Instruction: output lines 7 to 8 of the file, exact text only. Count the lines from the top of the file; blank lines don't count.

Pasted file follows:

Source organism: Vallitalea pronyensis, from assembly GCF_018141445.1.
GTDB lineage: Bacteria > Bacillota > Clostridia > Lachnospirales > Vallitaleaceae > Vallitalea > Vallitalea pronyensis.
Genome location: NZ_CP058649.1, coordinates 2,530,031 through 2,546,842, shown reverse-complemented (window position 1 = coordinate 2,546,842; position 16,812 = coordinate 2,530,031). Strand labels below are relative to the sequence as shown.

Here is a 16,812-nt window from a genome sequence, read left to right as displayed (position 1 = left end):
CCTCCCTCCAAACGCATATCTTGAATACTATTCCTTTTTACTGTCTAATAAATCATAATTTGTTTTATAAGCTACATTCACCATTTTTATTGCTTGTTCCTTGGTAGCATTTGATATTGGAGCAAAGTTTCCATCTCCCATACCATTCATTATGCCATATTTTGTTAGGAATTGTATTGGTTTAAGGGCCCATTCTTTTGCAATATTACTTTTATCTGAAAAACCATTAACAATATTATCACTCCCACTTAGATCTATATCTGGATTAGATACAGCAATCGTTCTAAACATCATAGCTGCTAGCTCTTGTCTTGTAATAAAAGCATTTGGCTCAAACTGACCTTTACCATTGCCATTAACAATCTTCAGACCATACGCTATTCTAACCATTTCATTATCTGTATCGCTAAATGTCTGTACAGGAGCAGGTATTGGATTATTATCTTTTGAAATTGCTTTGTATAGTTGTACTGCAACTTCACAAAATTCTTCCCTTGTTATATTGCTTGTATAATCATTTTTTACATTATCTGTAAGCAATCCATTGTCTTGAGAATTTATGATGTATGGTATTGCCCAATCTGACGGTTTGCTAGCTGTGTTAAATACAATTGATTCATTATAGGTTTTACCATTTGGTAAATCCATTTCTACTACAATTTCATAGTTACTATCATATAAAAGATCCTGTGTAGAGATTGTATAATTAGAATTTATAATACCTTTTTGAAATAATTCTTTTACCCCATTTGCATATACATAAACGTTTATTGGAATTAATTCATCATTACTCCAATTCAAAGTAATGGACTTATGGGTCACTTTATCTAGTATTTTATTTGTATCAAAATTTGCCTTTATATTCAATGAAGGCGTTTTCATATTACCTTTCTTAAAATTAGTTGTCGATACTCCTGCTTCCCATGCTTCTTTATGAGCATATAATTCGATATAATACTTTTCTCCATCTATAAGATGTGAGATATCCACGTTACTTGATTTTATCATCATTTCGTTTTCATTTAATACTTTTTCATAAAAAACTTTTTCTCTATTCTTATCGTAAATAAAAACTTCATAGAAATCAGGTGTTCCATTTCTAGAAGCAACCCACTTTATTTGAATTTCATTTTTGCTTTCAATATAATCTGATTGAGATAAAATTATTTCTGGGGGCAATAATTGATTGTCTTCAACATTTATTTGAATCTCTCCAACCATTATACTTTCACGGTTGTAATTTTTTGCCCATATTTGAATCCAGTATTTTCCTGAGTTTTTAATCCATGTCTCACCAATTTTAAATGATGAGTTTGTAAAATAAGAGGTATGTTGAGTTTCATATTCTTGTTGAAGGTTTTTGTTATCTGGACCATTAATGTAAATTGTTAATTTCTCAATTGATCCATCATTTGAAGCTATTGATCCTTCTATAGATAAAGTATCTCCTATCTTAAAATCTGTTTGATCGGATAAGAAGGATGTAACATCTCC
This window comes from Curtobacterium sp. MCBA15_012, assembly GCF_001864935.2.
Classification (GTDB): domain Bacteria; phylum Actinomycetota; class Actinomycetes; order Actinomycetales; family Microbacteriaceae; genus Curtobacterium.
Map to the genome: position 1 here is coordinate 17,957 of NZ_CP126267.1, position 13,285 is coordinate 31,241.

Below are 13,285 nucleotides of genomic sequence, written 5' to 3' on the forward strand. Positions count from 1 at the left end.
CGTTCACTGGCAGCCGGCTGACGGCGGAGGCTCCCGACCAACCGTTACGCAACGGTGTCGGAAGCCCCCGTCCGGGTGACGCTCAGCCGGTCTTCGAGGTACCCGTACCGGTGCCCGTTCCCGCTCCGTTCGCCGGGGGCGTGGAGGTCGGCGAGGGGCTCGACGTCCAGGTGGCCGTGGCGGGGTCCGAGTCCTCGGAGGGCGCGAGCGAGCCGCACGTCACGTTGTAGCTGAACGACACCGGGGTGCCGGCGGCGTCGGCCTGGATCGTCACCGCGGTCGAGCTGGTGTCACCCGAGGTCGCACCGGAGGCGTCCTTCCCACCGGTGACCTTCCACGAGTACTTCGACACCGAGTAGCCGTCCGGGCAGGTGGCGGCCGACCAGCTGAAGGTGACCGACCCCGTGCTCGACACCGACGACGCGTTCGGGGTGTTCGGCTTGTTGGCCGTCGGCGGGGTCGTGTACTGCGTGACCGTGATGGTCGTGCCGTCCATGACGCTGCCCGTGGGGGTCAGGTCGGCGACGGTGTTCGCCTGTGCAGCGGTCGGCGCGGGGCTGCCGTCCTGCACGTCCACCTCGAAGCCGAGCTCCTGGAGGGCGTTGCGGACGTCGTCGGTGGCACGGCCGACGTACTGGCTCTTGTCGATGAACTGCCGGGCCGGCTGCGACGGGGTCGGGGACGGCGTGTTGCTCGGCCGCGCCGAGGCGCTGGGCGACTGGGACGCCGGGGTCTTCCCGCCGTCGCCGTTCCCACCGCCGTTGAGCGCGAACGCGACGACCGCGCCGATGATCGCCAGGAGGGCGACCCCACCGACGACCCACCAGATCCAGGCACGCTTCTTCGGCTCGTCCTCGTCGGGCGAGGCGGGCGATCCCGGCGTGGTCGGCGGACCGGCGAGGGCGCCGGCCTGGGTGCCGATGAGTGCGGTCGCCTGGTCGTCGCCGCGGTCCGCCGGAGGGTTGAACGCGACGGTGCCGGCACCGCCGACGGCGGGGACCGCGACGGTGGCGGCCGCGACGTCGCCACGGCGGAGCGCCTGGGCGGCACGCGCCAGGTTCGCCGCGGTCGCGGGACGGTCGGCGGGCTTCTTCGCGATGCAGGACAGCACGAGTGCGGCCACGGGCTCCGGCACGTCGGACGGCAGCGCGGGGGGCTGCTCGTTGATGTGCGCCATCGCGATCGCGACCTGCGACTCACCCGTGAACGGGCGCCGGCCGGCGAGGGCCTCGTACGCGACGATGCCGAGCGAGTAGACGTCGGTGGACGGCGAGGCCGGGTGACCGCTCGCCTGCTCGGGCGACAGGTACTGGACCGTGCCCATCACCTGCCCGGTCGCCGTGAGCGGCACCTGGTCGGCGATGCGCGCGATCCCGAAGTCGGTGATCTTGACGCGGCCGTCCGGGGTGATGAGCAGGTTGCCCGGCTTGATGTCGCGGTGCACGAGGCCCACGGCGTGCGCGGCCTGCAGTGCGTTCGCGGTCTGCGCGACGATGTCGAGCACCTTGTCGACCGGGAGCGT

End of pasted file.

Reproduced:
Classification (GTDB): domain Bacteria; phylum Actinomycetota; class Actinomycetes; order Actinomycetales; family Microbacteriaceae; genus Curtobacterium.
Map to the genome: position 1 here is coordinate 17,957 of NZ_CP126267.1, position 13,285 is coordinate 31,241.